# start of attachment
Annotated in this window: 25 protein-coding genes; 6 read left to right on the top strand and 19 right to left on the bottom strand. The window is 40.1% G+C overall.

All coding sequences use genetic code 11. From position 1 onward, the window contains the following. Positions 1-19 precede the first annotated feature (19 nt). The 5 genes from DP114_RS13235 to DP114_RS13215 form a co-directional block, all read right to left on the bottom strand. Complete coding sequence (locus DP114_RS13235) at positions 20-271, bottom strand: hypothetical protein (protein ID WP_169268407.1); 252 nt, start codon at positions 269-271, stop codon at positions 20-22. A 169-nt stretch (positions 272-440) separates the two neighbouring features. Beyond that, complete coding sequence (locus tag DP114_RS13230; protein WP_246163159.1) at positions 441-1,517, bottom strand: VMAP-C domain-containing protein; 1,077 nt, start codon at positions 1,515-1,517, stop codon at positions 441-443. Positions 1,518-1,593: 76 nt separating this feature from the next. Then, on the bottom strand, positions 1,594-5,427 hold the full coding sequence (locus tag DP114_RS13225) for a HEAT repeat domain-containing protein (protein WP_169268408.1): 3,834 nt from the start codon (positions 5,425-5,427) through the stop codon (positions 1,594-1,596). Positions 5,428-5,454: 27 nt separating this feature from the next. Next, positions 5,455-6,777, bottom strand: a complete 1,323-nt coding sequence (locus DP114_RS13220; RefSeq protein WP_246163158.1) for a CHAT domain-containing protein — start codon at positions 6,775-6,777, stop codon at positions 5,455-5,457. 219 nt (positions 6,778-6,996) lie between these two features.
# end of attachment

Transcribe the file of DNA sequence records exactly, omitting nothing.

Annotated in this window: 25 protein-coding genes; 6 read left to right on the top strand and 19 right to left on the bottom strand. The window is 40.1% G+C overall.

All coding sequences use genetic code 11. From position 1 onward, the window contains the following. Positions 1-19 precede the first annotated feature (19 nt). The 5 genes from DP114_RS13235 to DP114_RS13215 form a co-directional block, all read right to left on the bottom strand. Complete coding sequence (locus DP114_RS13235) at positions 20-271, bottom strand: hypothetical protein (protein ID WP_169268407.1); 252 nt, start codon at positions 269-271, stop codon at positions 20-22. A 169-nt stretch (positions 272-440) separates the two neighbouring features. Beyond that, complete coding sequence (locus tag DP114_RS13230; protein WP_246163159.1) at positions 441-1,517, bottom strand: VMAP-C domain-containing protein; 1,077 nt, start codon at positions 1,515-1,517, stop codon at positions 441-443. Positions 1,518-1,593: 76 nt separating this feature from the next. Then, on the bottom strand, positions 1,594-5,427 hold the full coding sequence (locus tag DP114_RS13225) for a HEAT repeat domain-containing protein (protein WP_169268408.1): 3,834 nt from the start codon (positions 5,425-5,427) through the stop codon (positions 1,594-1,596). Positions 5,428-5,454: 27 nt separating this feature from the next. Next, positions 5,455-6,777, bottom strand: a complete 1,323-nt coding sequence (locus DP114_RS13220; RefSeq protein WP_246163158.1) for a CHAT domain-containing protein — start codon at positions 6,775-6,777, stop codon at positions 5,455-5,457. 219 nt (positions 6,778-6,996) lie between these two features.